Rep. Richard Gephardt (search) is backpedaling on a comment he made over the weekend regarding what he would do if the Supreme Court ruled against affirmative action policies.

"When I'm president, we'll have executive orders to overcome any wrong thing the Supreme Court does tomorrow or any other day," Gephardt said at a presidential forum sponsored by Jesse Jackson's Rainbow/PUSH Coalition (search) in Chicago on Sunday.

All Democratic contendors for their party's nomination to run against President Bush in 2004 were asked what action they would take if the Supreme Court this week struck down affirmative action admissions policies at the University of Michigan. On Monday, the court ruled that the University of Michigan's (search) law school admissions policy fairly took race into account, but struck down the more formulaic system used by the undergraduate school.

However, Paul Rothstein, a constitutional law professor at Georgetown University, said a president's power to issue an executive order does not extend to the arena of constitutional issues, since the Constitution is the supreme law of the land. The court's role is to interpret that document.

On Tuesday night, Fox News asked Gephardt — an alumnus of Michigan's law school who filed legal briefs in support of the school's position — if he wanted to clarify his Sunday statement.

"It was a basic statement you would make about anything," Gephardt said.

"You would always try to use an executive order to overcome things that you think have been done wrong. It may not be possible to overcome a Supreme Court decision if the decision had gone the other way, but there are times in the past where presidents have done important things through executive order that were legal."

But Gephardt acknowledged that it's rare for a president to exercise that kind of power over a Supreme Court (search) ruling. If elected, Gephardt said he would exercise his powers in a legal, constitutional way.

"Usually, the court's decisions stand and we have separation of powers and you can't overcome everything that you might want to," he said. "So you have got to follow the law, you have got to follow the precedence.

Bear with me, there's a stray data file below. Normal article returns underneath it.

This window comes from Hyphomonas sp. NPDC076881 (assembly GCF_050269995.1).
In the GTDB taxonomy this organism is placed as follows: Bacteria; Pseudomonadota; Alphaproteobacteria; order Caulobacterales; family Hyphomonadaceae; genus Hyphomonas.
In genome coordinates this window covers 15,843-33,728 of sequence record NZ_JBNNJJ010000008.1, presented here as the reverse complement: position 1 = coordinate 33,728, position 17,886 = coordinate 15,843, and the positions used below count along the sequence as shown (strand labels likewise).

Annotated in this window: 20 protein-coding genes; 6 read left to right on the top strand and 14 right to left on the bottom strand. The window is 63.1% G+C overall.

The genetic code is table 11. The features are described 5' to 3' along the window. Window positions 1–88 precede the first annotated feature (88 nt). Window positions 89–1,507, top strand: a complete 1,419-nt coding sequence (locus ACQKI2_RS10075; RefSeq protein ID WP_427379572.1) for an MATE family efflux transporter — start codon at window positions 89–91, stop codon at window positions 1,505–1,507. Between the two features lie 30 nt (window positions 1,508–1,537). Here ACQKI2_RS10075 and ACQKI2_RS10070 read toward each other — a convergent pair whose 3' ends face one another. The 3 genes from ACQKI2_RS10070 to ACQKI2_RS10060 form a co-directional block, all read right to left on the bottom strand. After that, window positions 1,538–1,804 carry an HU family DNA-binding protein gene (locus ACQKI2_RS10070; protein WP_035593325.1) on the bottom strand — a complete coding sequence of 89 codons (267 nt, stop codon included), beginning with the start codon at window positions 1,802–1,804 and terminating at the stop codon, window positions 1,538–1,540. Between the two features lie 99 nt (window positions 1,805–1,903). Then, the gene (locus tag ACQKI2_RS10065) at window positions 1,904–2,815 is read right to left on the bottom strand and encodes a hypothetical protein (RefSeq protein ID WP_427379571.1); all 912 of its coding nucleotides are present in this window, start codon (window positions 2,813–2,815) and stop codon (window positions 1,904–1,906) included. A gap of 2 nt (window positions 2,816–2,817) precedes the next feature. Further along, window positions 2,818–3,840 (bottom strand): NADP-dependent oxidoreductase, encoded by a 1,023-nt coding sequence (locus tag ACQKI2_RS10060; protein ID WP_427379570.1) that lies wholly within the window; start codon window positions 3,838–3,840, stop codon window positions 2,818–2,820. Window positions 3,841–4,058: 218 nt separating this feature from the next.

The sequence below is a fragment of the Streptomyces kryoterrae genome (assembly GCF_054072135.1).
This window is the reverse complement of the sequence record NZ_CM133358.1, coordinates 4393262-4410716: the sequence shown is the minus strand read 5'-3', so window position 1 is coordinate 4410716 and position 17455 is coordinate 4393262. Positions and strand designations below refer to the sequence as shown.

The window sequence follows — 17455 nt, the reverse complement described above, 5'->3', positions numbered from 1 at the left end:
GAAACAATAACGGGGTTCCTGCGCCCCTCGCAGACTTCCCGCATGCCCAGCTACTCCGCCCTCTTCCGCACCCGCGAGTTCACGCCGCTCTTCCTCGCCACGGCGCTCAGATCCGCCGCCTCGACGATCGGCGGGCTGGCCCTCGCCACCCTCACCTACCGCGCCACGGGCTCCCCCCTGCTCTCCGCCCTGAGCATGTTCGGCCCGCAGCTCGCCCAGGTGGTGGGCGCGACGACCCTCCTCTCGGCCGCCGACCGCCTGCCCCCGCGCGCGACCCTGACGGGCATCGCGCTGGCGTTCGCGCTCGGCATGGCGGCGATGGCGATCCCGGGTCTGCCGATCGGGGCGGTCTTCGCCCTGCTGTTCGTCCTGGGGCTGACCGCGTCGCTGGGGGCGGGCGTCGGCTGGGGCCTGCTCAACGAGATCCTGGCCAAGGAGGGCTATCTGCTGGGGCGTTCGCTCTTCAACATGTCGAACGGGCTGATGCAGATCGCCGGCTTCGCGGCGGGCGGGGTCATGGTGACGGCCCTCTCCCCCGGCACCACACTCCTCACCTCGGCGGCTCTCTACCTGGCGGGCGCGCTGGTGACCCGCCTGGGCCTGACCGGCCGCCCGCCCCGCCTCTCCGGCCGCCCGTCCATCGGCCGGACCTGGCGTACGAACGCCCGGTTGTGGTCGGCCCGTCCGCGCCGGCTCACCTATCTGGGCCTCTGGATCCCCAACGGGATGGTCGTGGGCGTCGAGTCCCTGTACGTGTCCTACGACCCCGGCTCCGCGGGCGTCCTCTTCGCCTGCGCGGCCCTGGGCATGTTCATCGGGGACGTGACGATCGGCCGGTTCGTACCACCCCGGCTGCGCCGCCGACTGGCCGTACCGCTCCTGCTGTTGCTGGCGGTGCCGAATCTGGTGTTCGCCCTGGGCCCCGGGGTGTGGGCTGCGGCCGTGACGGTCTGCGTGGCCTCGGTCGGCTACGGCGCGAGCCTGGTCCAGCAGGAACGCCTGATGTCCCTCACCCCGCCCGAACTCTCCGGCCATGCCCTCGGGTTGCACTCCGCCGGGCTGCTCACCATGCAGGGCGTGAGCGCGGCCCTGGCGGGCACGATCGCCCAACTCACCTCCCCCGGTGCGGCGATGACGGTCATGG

"But there are cases in the past where presidents have been able to use executive orders to get things done and I would use the executive orders in a proper and legal way."

Gephardt said that if he were elected, an option to overcome a court ruling striking down the affirmative action programs might be to pass a law outlining a formula for a diversity program more favorable to the court.

"We often have Supreme Court decisions where the Congress and a president will try to pass a law to solve the problem in a way that a court in the future would say is the right way," Gephardt added. "That's the best way to do it."

The Bush administration filed legal papers in opposition to Michigan's admissions policy, which has provided fuel for criticism by his potential Democratic rivals.

When asked what he would do regarding the affirmative action issue, Rep. Dennis Kucinich, D-Ohio, also pledged to turn affirmative action policies into law.

"If this president doesn't want to let us be one nation, then it's time to elect a president who will let us be one nation," Kucinich said.

"The president has divided us," former Vermont Gov. Howard Dean (search) said. "He's divided us by race by using the word 'quotas.' There's no such thing as a quota at the University of Michigan, never has been."

"We deserve a president of the United States who doesn't call fairness to minorities a special preference," added Sen. John Kerry (search), D-Mass.

When the Supreme Court decision was announced Monday, each Democratic presidential candidate used it as a chance to bash Bush on his stance on the issue, with Gephardt calling the president's position "backward-looking," among other things.

The decision against the undergraduate policy "will not prevent well-crafted affirmative-action programs from going forward," Sen. Joe Lieberman (search), D-Conn., said in a statement. "The ruling may be mixed, but the message is clear: Affirmative action is constitutional and President Bush's efforts to undermine it have failed."

"The president was wrong about equality in America, wrong about the promise of opportunity for all and, according to the Supreme Court, wrong about the law," Sen. John Edwards (search), D-N.C., said Monday after the ruling.

Fox News' Yolanda Maggi and the Associated Press contributed to this report.